“We are satisfied somewhat, but we are looking forward for improvement in the price,” Iraq Oil Minister Jabbar Al-Luaibi said in an interview at the CERAWeek oil-industry conference in Houston on Monday.
Asked if the Organization of Petroleum Exporting Countries should extend its agreement on output cuts beyond the first half of this year, Al-Luaibi said, “It’s likely we need to.” Iraq has “fully” complied with the reductions agreed to last year, he added.
Angola, another OPEC member, supports prolonging the deal as long as necessary, Isabel dos Santos, chairman of state-run oil company Sonangol, said in a separate interview at the conference. The company has no plans to increase capital spending this year or next, and may even lower its budget compared to the last two years, dos Santos said.
As of the end of February, both Iraq and Angola are lagging behind the cuts they pledged in November, according to a Bloomberg News survey of analysts, oil companies and ship-tracking data. Angola had reached 78 percent of its target, and Iraq was at 58 percent.
OPEC and 11 other major producers agreed last year to slash production, spurring a 17 percent increase in U.S. oil prices during the last five weeks of 2016. The rally stalled this year as U.S. output and supplies continued to grow. In one sign momentum may be petering out, hedge funds last week eased off on bets that U.S. prices will push higher in the coming months.
Benchmark West Texas Intermediate crude bounced between $51.22 and $54.94 in February, the tightest range since August 2003. WTI for April delivery slipped 13 cents on Monday to settle at $53.20 a barrel on the New York Mercantile Exchange.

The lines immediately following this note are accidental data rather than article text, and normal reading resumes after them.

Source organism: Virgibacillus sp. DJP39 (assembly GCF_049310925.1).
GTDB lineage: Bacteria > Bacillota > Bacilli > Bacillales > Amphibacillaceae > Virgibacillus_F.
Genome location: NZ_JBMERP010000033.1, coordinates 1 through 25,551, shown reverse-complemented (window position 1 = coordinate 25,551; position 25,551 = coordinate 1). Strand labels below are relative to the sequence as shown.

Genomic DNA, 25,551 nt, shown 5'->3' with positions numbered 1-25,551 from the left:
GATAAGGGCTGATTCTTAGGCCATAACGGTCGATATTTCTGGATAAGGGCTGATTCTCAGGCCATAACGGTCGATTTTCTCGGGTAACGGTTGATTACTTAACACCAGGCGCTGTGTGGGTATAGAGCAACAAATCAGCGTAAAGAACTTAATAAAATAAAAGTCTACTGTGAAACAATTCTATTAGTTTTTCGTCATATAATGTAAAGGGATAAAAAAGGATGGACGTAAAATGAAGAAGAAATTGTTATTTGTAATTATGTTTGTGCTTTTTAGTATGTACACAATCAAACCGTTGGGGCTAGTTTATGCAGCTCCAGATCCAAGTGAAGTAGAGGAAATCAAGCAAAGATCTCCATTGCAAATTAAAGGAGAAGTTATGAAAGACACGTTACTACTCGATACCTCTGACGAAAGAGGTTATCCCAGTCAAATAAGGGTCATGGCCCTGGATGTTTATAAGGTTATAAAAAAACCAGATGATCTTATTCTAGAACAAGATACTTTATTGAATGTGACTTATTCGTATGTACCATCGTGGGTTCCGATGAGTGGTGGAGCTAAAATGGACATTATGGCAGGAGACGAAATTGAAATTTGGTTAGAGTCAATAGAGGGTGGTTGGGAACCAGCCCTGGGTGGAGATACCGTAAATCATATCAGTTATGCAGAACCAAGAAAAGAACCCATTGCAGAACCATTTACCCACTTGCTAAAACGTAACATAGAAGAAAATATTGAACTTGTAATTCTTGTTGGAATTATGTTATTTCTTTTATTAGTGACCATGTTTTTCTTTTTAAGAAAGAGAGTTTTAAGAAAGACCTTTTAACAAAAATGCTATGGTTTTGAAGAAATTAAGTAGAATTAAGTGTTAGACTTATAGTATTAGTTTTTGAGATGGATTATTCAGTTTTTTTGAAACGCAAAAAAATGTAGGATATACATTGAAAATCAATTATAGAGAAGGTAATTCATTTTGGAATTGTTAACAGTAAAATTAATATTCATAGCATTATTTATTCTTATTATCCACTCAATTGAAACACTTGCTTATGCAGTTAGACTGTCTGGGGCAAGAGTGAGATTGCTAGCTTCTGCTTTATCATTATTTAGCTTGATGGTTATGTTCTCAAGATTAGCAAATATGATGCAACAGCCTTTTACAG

Crude inventories in the U.S. rose to 520.2 million barrels last week, the most in data going back to 1982, the Energy Information Administration reported March 1. Data showed that American output has increased to the highest in almost a year.
Overall, OPEC production fell to 32.17 million barrels a day in February, a 65,000 barrel-a-day drop from January, the first month of the accord, according to a Bloomberg News survey of analysts, oil companies and ship-tracking data.
The 10 members of the group that pledged to make cuts in Vienna in November implemented 104 percent of those reductions, largely because Saudi Arabia exceeded its own commitments. Iraq’s production dropped by 50,000 barrels to 4.44 million barrels a day, the survey showed.
Russia, the biggest non-OPEC producer to join the deal, feels it’s premature to discuss extending the output cuts, Oil Minister Alexander Novak said during a news conference at CERAWeek Monday. His county has already achieved about half of the reductions it promised and is ahead of plans overall to rein in production, Novak said. Oil prices will likely float between $55 and $60 a barrel this year, he added.
Last year’s agreement, he said, helped avoid “chaos” in the global oil markets. The supply glut that’s held down crude prices for three years would have been eliminated eventually, he told an audience during a presentation at the conference, but only after years of retrenchment that ended in a painful supply shortage. Russia and OPEC continue to communicate about the direction of crude prices, he told the audience.